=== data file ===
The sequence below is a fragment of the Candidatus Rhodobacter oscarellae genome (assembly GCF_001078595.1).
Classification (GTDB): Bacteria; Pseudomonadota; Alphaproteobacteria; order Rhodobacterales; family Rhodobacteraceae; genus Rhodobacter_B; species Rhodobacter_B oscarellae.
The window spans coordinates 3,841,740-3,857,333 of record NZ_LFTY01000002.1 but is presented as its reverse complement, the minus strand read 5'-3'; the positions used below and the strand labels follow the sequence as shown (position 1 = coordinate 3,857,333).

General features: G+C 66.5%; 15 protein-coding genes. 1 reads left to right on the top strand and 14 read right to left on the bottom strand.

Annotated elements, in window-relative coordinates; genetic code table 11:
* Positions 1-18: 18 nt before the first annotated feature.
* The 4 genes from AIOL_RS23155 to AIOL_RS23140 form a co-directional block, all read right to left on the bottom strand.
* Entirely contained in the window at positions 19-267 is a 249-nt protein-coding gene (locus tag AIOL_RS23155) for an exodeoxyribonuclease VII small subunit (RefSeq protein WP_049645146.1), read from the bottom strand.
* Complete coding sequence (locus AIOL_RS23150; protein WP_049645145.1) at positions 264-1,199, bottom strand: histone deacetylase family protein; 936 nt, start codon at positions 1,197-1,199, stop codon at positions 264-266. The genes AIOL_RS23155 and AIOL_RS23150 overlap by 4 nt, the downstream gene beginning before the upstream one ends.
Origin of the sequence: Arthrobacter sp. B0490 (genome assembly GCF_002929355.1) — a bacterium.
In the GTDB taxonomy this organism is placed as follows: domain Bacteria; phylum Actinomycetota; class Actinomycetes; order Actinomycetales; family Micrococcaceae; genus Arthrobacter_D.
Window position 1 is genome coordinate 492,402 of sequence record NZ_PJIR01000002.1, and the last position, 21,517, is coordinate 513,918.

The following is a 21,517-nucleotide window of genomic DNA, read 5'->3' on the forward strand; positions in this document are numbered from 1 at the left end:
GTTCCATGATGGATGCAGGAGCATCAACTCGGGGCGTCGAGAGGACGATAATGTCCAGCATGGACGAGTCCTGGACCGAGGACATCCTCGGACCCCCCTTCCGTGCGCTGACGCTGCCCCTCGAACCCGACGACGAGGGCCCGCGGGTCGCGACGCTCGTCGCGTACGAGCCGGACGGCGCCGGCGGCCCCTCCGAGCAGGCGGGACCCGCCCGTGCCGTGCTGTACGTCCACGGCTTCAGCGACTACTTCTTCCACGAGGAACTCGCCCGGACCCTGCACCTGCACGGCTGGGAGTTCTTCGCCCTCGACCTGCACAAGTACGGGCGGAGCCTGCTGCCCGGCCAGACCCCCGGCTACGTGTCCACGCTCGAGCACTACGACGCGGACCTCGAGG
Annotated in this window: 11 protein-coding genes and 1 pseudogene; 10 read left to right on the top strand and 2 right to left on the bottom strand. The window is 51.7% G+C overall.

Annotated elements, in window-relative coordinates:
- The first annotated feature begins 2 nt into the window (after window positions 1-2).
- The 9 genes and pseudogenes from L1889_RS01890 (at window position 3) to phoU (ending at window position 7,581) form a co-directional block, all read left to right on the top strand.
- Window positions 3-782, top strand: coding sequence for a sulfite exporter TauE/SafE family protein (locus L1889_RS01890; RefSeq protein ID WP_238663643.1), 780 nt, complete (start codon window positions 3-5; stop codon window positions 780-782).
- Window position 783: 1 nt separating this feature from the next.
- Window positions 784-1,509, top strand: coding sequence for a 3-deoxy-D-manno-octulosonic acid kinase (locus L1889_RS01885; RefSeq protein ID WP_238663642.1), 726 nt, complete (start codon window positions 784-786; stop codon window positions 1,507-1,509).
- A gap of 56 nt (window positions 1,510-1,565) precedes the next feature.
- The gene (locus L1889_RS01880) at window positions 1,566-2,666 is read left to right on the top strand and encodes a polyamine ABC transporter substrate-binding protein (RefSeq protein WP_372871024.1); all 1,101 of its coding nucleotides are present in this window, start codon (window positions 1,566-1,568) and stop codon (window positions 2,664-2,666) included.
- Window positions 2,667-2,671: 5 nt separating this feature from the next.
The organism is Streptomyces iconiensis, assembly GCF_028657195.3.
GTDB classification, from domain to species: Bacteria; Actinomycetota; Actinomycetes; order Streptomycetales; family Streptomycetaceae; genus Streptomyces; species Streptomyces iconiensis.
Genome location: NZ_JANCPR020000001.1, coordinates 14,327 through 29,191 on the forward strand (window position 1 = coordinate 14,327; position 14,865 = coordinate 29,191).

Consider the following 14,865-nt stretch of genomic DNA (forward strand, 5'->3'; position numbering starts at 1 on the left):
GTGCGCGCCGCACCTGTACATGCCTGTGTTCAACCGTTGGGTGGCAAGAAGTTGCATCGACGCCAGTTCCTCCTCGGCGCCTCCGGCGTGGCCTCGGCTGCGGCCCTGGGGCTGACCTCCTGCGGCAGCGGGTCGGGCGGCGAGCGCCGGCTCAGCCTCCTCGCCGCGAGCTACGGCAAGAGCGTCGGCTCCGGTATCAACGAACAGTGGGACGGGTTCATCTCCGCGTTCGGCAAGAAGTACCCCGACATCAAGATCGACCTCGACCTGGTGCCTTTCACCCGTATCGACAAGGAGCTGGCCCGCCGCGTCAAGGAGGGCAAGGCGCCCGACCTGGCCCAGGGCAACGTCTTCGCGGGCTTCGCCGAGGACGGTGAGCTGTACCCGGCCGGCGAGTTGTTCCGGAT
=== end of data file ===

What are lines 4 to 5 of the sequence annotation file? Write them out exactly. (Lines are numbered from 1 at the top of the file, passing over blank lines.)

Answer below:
General features: G+C 66.5%; 15 protein-coding genes. 1 reads left to right on the top strand and 14 read right to left on the bottom strand.

Annotated elements, in window-relative coordinates; genetic code table 11: